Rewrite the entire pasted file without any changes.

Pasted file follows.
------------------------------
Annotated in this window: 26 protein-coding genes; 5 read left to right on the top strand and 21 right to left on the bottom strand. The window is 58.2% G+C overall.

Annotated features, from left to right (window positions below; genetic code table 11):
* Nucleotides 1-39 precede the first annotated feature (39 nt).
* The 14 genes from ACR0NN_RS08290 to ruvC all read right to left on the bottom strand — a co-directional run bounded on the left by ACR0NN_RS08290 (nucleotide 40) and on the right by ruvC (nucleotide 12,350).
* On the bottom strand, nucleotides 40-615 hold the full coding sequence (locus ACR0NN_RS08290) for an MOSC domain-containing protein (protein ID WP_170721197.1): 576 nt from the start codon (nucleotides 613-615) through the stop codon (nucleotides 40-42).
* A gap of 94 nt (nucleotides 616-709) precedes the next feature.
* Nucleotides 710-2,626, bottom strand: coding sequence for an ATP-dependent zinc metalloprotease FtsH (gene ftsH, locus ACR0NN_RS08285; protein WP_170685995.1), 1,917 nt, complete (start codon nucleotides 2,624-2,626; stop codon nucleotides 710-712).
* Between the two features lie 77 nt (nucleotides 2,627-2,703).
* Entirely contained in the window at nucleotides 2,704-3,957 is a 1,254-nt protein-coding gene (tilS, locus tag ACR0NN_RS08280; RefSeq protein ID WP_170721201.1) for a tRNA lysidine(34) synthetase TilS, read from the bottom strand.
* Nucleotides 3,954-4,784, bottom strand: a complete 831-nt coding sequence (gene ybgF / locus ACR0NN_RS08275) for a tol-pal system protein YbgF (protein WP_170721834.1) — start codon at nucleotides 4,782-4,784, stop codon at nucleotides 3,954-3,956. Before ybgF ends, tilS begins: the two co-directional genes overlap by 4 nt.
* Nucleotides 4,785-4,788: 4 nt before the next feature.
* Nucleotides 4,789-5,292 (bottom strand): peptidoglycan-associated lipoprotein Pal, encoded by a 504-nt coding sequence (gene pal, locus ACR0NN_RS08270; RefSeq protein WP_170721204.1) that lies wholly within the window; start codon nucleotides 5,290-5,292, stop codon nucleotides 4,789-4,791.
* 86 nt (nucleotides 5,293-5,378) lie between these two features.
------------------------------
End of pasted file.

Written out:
Annotated in this window: 26 protein-coding genes; 5 read left to right on the top strand and 21 right to left on the bottom strand. The window is 58.2% G+C overall.

Annotated features, from left to right (window positions below; genetic code table 11):
* Nucleotides 1-39 precede the first annotated feature (39 nt).
* The 14 genes from ACR0NN_RS08290 to ruvC all read right to left on the bottom strand — a co-directional run bounded on the left by ACR0NN_RS08290 (nucleotide 40) and on the right by ruvC (nucleotide 12,350).
* On the bottom strand, nucleotides 40-615 hold the full coding sequence (locus ACR0NN_RS08290) for an MOSC domain-containing protein (protein ID WP_170721197.1): 576 nt from the start codon (nucleotides 613-615) through the stop codon (nucleotides 40-42).
* A gap of 94 nt (nucleotides 616-709) precedes the next feature.
* Nucleotides 710-2,626, bottom strand: coding sequence for an ATP-dependent zinc metalloprotease FtsH (gene ftsH, locus ACR0NN_RS08285; protein WP_170685995.1), 1,917 nt, complete (start codon nucleotides 2,624-2,626; stop codon nucleotides 710-712).
* Between the two features lie 77 nt (nucleotides 2,627-2,703).
* Entirely contained in the window at nucleotides 2,704-3,957 is a 1,254-nt protein-coding gene (tilS, locus tag ACR0NN_RS08280; RefSeq protein ID WP_170721201.1) for a tRNA lysidine(34) synthetase TilS, read from the bottom strand.
* Nucleotides 3,954-4,784, bottom strand: a complete 831-nt coding sequence (gene ybgF / locus ACR0NN_RS08275) for a tol-pal system protein YbgF (protein WP_170721834.1) — start codon at nucleotides 4,782-4,784, stop codon at nucleotides 3,954-3,956. Before ybgF ends, tilS begins: the two co-directional genes overlap by 4 nt.
* Nucleotides 4,785-4,788: 4 nt before the next feature.
* Nucleotides 4,789-5,292 (bottom strand): peptidoglycan-associated lipoprotein Pal, encoded by a 504-nt coding sequence (gene pal, locus ACR0NN_RS08270; RefSeq protein WP_170721204.1) that lies wholly within the window; start codon nucleotides 5,290-5,292, stop codon nucleotides 4,789-4,791.
* 86 nt (nucleotides 5,293-5,378) lie between these two features.